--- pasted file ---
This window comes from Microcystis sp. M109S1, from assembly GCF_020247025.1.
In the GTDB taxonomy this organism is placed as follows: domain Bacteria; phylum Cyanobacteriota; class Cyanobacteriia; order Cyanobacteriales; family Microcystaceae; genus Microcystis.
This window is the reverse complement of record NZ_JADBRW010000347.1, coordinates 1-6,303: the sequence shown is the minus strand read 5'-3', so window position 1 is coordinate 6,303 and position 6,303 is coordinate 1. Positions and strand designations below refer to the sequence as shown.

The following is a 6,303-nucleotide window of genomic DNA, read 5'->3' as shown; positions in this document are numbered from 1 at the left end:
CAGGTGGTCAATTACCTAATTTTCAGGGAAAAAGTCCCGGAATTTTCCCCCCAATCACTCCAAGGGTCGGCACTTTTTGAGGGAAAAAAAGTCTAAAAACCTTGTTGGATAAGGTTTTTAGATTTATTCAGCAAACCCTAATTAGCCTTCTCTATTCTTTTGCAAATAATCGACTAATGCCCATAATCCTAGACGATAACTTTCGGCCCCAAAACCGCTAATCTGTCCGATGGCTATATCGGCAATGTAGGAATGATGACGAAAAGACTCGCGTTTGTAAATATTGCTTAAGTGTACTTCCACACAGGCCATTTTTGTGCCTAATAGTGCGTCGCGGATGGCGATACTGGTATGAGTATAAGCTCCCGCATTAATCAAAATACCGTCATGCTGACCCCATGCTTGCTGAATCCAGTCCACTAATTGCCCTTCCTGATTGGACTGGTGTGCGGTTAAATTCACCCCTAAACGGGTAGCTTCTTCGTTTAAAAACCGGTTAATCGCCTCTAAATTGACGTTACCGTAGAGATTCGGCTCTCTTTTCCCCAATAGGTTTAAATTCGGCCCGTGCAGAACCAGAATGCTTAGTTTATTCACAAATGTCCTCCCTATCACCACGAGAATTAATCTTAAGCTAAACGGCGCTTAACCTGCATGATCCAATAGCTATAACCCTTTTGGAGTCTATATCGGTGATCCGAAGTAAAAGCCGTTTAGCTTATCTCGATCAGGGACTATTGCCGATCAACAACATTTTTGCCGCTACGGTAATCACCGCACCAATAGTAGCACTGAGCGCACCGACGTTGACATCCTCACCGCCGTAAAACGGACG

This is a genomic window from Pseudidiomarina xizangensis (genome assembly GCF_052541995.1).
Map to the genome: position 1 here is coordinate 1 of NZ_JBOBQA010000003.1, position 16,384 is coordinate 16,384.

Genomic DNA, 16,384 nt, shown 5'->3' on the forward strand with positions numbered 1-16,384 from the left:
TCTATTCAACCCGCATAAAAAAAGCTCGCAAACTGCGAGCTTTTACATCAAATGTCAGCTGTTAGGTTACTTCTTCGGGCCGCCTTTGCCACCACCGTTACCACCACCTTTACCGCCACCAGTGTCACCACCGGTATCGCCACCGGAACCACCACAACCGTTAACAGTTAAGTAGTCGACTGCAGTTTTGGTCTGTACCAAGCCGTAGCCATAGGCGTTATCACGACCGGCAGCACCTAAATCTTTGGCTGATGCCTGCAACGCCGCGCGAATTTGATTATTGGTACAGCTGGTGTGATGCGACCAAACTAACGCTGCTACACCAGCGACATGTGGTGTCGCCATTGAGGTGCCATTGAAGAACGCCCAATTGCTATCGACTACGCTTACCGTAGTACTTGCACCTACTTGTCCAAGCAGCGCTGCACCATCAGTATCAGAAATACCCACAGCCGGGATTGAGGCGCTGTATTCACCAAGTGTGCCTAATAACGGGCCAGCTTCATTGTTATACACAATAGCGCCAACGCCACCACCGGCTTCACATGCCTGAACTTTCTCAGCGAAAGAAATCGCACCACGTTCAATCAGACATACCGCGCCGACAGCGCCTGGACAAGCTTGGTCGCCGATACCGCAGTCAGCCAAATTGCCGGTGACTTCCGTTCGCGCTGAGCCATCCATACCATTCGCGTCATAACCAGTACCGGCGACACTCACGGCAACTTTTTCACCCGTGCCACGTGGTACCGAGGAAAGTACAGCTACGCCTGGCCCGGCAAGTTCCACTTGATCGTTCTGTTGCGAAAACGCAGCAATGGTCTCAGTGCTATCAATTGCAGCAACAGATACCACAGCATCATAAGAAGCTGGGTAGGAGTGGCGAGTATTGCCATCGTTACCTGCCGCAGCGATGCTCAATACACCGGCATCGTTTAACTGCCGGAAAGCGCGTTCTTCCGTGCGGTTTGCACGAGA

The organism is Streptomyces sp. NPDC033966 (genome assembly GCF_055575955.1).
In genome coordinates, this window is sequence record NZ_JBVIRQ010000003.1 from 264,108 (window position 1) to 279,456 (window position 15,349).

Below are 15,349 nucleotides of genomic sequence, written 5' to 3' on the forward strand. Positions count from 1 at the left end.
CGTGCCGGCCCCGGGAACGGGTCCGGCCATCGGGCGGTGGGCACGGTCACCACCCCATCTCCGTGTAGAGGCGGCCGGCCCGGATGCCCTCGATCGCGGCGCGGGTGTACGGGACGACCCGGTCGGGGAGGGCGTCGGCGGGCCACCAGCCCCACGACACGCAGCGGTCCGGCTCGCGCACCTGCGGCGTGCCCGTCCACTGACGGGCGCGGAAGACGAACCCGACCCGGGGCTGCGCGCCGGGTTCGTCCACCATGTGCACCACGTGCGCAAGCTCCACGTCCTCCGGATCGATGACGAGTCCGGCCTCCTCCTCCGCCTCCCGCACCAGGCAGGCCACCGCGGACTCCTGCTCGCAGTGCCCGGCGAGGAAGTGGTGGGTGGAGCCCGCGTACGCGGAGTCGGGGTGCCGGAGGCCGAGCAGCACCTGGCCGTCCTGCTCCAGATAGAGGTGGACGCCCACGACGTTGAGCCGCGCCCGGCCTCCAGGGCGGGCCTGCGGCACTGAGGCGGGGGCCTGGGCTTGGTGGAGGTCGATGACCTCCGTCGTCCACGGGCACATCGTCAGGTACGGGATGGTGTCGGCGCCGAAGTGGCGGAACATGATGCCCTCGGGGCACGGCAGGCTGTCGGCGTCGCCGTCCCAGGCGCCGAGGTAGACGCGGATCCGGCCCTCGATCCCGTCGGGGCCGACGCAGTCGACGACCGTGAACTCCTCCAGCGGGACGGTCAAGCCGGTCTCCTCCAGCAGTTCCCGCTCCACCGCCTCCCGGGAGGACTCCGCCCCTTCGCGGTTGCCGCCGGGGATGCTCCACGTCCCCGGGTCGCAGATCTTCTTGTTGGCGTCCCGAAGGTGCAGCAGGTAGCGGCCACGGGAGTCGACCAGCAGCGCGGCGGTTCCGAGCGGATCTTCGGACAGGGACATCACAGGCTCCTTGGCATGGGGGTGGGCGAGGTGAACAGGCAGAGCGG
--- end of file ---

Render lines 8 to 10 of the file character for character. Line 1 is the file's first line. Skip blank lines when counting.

Genomic DNA, 16,384 nt, shown 5'->3' on the forward strand with positions numbered 1-16,384 from the left:
TCTATTCAACCCGCATAAAAAAAGCTCGCAAACTGCGAGCTTTTACATCAAATGTCAGCTGTTAGGTTACTTCTTCGGGCCGCCTTTGCCACCACCGTTACCACCACCTTTACCGCCACCAGTGTCACCACCGGTATCGCCACCGGAACCACCACAACCGTTAACAGTTAAGTAGTCGACTGCAGTTTTGGTCTGTACCAAGCCGTAGCCATAGGCGTTATCACGACCGGCAGCACCTAAATCTTTGGCTGATGCCTGCAACGCCGCGCGAATTTGATTATTGGTACAGCTGGTGTGATGCGACCAAACTAACGCTGCTACACCAGCGACATGTGGTGTCGCCATTGAGGTGCCATTGAAGAACGCCCAATTGCTATCGACTACGCTTACCGTAGTACTTGCACCTACTTGTCCAAGCAGCGCTGCACCATCAGTATCAGAAATACCCACAGCCGGGATTGAGGCGCTGTATTCACCAAGTGTGCCTAATAACGGGCCAGCTTCATTGTTATACACAATAGCGCCAACGCCACCACCGGCTTCACATGCCTGAACTTTCTCAGCGAAAGAAATCGCACCACGTTCAATCAGACATACCGCGCCGACAGCGCCTGGACAAGCTTGGTCGCCGATACCGCAGTCAGCCAAATTGCCGGTGACTTCCGTTCGCGCTGAGCCATCCATACCATTCGCGTCATAACCAGTACCGGCGACACTCACGGCAACTTTTTCACCCGTGCCACGTGGTACCGAGGAAAGTACAGCTACGCCTGGCCCGGCAAGTTCCACTTGATCGTTCTGTTGCGAAAACGCAGCAATGGTCTCAGTGCTATCAATTGCAGCAACAGATACCACAGCATCATAAGAAGCTGGGTAGGAGTGGCGAGTATTGCCATCGTTACCTGCCGCAGCGATGCTCAATACACCGGCATCGTTTAACTGCCGGAAAGCGCGTTCTTCCGTGCGGTTTGCACGAGA

The organism is Streptomyces sp. NPDC033966 (genome assembly GCF_055575955.1).